Like the other three novels of the Dalemark Quartet, The Spellcoats is a story about a physical journey, during which revelations occur. As in the other three books, the presence of magic is not readily apparent at its beginning, but slowly creeps into the story.


Closti's children

The five sons and daughters of Closti the Clam, born and raised in the village of Shelling across the River. Although their father never left Shelling, his children look like the heathens with their blond hair.

  • Gull – The second eldest of Closti the Clam's five children. He goes off to war with his father, but is the only one to return. When he comes home from war, his mind has deteriorated and his siblings must look after him. In actuality, he isn't crazy, but caught in a spell by the mage Kankredin, who wants to use Gull's soul to reach the One.
  • Robin – Tanaqui's sister, eldest of the five. She falls in love with Tanamil, but is married against her will to the King. This puts her younger brother Hern in a straight line of succession to the King.
  • Hern – Tanaqui's older brother, Hern is extremely "reasonable" and resists admitting that magic exists. He becomes great friends with Kars Adon, who names Hern his heir, and he inherits the crowns of both the heathens and the native people when their two kings are killed simultaneously in an act of treachery. He thus becomes King Hern, the first recorded king of Dalemark who is mentioned repeatedly in other volumes of the Dalemark Quartet.
  • Tanaqui – The narrator, whose name means "rushes" if woven as one word and "younger sister" if woven as two (tan and aqui). She is the weaver and eventually one of the Undying, the witch Cennoreth who appears in The Crown of Dalemark.
  • Mallard – Called by his nickname "Duck", the youngest of the five siblings. Coached by Tanamil, he becomes a mage. Like Tanaqui, he is Undying and appears in The Crown of Dalemark.


Blonde, bushy-haired, dark-skinned foreigners invading Dalemark.

  • Kars Adon – The crippled young king of the heathens. He and Hern strike up a friendship built upon deep, mutual respect. Upon his death, Kars Adon bequeaths his kingdom to Tanaqui's elder brother Hern.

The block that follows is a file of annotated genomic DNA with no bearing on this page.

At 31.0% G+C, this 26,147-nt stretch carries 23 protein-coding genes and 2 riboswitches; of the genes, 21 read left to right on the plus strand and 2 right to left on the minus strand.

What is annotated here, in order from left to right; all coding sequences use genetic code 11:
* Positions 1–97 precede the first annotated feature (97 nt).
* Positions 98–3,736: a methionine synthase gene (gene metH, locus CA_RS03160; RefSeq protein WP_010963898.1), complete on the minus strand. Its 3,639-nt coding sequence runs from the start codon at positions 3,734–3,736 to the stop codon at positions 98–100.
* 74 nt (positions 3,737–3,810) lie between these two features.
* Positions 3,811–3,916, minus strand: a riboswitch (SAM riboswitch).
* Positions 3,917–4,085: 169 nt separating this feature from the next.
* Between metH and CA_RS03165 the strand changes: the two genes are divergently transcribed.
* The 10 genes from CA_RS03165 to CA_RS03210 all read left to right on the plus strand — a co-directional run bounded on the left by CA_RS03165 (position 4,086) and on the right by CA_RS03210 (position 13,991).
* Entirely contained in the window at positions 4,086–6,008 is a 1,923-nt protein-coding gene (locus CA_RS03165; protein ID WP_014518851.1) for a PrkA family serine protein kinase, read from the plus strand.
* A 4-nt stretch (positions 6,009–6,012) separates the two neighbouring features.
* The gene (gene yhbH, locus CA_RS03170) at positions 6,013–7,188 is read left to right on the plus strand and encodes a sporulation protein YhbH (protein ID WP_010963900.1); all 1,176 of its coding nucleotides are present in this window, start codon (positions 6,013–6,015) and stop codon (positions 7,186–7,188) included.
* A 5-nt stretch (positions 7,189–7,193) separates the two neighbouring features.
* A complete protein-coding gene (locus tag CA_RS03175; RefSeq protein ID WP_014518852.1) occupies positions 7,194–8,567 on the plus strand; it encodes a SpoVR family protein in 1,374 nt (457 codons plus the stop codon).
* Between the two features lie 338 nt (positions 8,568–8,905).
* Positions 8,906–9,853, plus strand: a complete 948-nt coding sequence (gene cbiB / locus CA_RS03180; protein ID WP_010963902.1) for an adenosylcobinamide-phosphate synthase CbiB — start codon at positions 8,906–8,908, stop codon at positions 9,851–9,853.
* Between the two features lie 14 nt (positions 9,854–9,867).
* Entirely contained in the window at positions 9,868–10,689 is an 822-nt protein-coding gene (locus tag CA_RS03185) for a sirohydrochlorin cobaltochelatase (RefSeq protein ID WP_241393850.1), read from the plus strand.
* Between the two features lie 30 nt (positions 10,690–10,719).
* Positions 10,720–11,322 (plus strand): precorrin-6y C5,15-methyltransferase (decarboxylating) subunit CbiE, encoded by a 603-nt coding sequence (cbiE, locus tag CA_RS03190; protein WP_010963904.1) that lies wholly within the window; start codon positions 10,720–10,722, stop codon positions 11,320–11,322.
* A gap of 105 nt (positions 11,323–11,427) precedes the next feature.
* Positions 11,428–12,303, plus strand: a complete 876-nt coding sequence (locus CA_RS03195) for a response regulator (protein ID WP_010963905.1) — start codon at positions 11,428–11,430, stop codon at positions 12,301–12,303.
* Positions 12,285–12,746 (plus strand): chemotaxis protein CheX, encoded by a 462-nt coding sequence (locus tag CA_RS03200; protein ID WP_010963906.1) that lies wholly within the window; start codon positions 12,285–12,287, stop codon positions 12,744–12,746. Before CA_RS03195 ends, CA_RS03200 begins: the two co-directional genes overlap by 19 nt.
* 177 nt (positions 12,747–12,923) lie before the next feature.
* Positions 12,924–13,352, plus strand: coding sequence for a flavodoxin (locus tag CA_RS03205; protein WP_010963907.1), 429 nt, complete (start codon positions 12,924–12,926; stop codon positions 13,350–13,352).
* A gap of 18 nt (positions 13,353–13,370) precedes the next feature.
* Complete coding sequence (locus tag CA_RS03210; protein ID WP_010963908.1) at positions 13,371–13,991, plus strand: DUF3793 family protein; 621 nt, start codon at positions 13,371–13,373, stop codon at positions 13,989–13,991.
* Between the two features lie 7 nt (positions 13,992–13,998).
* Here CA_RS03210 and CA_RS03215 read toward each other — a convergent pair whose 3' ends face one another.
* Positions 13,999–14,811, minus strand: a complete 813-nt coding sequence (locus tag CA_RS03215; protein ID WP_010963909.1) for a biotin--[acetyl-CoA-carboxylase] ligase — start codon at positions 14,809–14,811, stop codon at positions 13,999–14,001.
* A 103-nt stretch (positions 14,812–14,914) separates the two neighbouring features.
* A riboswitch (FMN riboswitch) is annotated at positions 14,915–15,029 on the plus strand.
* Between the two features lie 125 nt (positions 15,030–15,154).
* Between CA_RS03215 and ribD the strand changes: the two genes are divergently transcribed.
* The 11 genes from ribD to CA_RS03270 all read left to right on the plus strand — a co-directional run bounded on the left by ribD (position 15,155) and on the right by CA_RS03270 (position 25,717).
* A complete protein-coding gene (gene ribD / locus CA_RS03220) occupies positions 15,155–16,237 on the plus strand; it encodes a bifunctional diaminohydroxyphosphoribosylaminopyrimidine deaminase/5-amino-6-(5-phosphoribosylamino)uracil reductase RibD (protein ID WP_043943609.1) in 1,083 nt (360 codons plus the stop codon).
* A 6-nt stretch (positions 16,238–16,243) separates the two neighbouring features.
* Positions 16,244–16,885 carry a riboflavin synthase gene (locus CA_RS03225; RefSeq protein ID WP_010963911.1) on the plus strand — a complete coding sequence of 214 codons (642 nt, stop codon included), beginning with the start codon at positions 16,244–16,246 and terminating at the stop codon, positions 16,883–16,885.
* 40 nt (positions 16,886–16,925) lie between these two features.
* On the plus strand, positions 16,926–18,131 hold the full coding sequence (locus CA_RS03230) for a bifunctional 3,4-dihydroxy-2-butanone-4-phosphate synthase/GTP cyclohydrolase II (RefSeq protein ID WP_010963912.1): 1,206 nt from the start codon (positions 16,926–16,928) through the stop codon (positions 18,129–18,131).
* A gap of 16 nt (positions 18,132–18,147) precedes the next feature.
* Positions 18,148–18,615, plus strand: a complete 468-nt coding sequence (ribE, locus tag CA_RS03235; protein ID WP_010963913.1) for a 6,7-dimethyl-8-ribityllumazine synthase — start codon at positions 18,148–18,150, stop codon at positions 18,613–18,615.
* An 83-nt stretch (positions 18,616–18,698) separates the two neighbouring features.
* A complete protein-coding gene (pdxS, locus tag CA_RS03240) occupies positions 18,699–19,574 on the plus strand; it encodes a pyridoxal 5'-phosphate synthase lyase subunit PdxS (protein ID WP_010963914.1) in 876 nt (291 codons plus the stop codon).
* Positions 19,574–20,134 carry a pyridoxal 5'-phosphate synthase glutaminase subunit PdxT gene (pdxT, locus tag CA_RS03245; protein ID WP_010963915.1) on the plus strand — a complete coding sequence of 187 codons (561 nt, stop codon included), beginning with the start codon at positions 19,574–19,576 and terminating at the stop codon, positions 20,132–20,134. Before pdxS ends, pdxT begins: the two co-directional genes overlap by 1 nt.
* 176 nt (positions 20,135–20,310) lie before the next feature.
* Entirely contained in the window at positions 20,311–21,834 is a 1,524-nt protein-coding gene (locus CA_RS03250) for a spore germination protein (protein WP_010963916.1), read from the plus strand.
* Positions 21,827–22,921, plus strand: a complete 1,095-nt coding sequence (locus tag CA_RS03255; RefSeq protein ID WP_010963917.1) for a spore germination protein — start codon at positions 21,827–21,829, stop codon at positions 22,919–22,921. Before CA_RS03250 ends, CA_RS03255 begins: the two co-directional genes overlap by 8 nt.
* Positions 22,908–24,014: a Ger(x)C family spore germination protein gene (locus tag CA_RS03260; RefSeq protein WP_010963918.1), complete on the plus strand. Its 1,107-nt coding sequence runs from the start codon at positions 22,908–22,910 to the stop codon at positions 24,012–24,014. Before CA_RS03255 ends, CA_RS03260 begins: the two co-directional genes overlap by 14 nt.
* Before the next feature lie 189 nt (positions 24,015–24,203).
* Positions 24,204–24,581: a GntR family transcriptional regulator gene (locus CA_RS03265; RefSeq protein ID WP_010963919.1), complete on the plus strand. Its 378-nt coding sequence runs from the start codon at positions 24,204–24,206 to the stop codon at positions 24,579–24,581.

• Kankredin – A powerful evil mage, intent on conquering prehistoric Dalemark; reappears and ultimately destroyed in The Crown of Dalemark.

Riverlands natives

Natives of prehistoric Dalemark.

  • Closti the Clam – Father of Gull, Robin, Hern, Tanaqui, and Mallard by Anoreth the Undying.
  • King of the Riverlands – Aside from the nickname of "Old Smiler" given to him by Duck, the King's name is not mentioned, although he plays a major role in the second spellcoat. The King turns the peacemaking parley initiated by Kars Adon into an act of treachery, in which both Kars and the King are killed.


Strange, immortal beings with mysterious powers. Humans see them as gods, but they claim they are not.

  • Tanamil – A strange mage whom the family meets on their way downriver and who takes an active part in subsequent the events that lead to the defeat of Kankredin at the source of the River. His name means "younger brother," and he embodies the Red River.
  • Anoreth – Daughter of the One and the embodiment of the River itself. The One was against Anoreth's marriage with Closti, and in his anger he forbids her from seeing her family. Her name means "unbound."
  • The One, whose three secret names (Adon, Amil, and Oreth) are not to be spoken, is the greatest of the three Undying in Tanaqui's family. Many years ago he was tricked by the Cenblith, who took him as her lover and bound him to the will of mortals. Tanaqui's spellcoats free him to defeat Kankredin at the source of the River. He is the embodiment of Dalemark itself.
kids search engine
The Spellcoats Facts for Kids. Kiddle Encyclopedia.